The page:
What are the essential features of neoclassical economic theory? For our present purposes I suggest five interrelated features of mainstream neoclassical economics:
1. Focus on markets for commodities and factors of production
2. Markets are understood in mechanistic terms as an interplay between the forces of supply and demand
3. There is a focus on the monetary dimension. All factors and impacts are reduced to the monetary dimension by using prices as part of a trade-off philosophy
4. Assumptions about the behavior of market actors in the economy emphasize self-interest (as in the case of consumers) or are otherwise narrow (as in the case of the profit-maximizing firm). Issues related to ethics or ideology are largely avoided
5. When engaged in analysis or policy advice, neoclassical economists regard themselves as experts of a rather technocratic kind. The fact that our societies claim to respect normal imperatives of democracy is downplayed or neglected.
Monetary and financial aspects are at the heart of the neoclassical approach. The ambition is to move analysis in a quantitative and one-dimensional direction thereby opening the door for simple equations and calculation in mathematical terms. It is argued that “people know about markets and money” and that “everything has a price” in monetary terms. From this we get national accounting in GDP-terms, business accounting with focus on monetary profits and Cost-Benefit analysis (CBA) based on actual market prices (or a kind of hypothetical prices). One impact expressed in monetary terms can be ‘traded’ against–and offset by–other impacts as part of one-dimensional calculation. This approach is of course attractive in some ways. Complex issues are reduced to simple figures in money terms. We may refer to at least two kinds of reductionism ‘monetary reductionism’ and ‘ethical/ideological reductionism’.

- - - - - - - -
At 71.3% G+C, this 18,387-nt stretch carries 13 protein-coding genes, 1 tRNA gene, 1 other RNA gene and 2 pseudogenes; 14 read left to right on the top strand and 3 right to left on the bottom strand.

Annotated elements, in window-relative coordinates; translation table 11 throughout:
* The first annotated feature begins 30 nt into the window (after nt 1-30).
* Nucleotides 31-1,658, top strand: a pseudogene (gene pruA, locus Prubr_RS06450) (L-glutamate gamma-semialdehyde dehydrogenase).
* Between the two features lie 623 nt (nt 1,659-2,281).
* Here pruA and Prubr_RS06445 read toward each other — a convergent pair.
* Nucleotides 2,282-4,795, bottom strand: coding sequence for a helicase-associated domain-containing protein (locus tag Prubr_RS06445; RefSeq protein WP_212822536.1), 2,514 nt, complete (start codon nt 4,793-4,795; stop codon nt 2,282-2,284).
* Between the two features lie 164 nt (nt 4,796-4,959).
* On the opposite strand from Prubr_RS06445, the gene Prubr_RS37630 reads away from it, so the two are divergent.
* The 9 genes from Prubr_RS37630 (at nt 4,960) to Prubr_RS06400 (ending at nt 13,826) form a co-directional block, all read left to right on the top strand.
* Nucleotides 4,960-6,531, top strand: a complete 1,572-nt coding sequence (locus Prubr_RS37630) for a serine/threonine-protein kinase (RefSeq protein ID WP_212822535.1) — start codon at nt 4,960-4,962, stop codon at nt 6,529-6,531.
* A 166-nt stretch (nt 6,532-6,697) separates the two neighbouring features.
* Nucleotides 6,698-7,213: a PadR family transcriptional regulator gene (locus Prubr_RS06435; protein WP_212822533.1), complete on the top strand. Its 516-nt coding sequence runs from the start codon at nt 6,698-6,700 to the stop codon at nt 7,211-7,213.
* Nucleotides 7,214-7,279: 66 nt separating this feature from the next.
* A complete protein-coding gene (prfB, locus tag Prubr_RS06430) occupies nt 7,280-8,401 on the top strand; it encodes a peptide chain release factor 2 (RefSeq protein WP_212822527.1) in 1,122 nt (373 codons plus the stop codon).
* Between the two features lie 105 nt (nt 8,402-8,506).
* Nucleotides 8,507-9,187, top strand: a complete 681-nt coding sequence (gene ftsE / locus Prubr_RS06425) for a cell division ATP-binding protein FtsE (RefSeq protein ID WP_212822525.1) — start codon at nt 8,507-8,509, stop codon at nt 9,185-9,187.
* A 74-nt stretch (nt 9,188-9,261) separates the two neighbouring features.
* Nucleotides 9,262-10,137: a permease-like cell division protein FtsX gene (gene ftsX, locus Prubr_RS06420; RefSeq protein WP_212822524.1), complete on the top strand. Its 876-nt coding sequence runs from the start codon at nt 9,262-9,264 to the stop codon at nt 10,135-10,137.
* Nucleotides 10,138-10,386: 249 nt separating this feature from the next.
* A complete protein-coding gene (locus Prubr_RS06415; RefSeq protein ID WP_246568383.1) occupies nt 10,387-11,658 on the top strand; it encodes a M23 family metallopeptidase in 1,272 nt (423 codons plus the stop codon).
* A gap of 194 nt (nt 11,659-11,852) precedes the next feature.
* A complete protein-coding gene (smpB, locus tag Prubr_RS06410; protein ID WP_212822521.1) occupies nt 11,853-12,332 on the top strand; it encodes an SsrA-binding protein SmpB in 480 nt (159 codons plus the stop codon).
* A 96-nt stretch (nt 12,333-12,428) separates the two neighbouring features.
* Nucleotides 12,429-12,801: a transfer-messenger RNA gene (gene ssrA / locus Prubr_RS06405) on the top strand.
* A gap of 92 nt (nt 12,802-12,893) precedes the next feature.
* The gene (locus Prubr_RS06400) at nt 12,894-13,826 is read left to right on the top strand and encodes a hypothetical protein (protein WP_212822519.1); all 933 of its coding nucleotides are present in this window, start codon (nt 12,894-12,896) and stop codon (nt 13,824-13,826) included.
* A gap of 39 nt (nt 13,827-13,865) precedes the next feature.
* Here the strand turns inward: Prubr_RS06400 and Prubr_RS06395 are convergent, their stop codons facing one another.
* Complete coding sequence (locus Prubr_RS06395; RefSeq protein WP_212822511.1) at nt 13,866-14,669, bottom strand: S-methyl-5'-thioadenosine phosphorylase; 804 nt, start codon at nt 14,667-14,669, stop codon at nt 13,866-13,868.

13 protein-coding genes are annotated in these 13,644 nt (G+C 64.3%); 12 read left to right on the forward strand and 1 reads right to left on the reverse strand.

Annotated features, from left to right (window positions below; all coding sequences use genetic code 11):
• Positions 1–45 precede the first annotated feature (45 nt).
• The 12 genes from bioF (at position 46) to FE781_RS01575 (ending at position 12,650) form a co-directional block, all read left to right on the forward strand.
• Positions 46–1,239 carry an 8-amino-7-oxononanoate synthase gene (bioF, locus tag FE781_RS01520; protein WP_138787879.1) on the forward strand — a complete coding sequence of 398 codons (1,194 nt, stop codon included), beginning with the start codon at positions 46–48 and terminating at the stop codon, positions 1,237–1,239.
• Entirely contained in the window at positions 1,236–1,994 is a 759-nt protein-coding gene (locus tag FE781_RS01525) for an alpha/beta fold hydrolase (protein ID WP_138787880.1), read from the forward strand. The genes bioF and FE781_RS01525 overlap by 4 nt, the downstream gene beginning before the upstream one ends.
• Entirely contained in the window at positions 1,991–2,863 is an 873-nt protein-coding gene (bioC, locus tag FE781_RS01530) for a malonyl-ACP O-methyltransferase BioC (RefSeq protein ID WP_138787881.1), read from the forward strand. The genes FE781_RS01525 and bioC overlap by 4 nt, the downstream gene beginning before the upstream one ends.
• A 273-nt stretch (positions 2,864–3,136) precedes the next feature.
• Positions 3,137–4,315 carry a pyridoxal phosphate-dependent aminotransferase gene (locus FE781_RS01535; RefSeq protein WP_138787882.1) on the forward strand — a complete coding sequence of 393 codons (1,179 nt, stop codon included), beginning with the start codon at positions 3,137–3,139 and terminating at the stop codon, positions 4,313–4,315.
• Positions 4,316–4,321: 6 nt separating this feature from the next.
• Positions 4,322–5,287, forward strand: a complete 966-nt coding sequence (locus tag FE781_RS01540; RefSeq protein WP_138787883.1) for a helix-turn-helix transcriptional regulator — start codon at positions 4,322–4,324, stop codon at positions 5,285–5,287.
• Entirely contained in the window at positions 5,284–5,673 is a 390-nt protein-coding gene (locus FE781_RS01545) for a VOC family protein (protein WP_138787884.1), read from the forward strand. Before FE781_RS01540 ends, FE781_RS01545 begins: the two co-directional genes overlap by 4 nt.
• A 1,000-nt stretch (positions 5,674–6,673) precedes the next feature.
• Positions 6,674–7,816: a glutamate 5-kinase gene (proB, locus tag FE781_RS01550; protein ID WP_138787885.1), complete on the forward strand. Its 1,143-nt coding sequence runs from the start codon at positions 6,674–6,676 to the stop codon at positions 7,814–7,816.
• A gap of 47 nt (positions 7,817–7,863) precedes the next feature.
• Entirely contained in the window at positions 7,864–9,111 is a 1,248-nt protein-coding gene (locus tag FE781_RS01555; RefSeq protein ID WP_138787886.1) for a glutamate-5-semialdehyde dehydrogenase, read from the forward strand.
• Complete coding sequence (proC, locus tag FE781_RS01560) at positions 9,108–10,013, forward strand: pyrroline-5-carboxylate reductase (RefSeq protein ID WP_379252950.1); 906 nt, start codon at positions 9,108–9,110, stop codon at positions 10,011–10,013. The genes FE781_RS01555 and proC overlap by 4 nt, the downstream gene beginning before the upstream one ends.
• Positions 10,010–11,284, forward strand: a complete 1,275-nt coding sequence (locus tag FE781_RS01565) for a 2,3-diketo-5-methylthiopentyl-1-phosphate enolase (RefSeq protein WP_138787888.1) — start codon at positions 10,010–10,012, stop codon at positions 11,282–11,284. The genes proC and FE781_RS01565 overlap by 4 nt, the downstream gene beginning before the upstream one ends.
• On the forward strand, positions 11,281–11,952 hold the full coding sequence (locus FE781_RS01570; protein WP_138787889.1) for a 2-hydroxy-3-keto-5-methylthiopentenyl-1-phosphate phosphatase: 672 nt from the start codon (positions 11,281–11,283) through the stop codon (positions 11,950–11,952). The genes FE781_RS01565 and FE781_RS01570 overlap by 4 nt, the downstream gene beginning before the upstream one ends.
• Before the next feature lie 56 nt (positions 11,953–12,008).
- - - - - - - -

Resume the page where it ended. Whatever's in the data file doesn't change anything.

There are many problems with the neoclassical approach in this part. Present challenges in our societies are largely non-monetary in kind, suggesting that we need careful measurement in non-monetary dimensions. The challenges are also a matter of ethics/ideology in the sense that some citizens and social movements question mainstream ideological orientation. Even establishment actors may be divided and uncertain in their ideological orientations. This is so for the present dialogue about sustainable development or in relation to new demands on business corporations discussed in terms of Environmental Management Systems (EMS) and Corporate Social Responsibility (CSR) for example.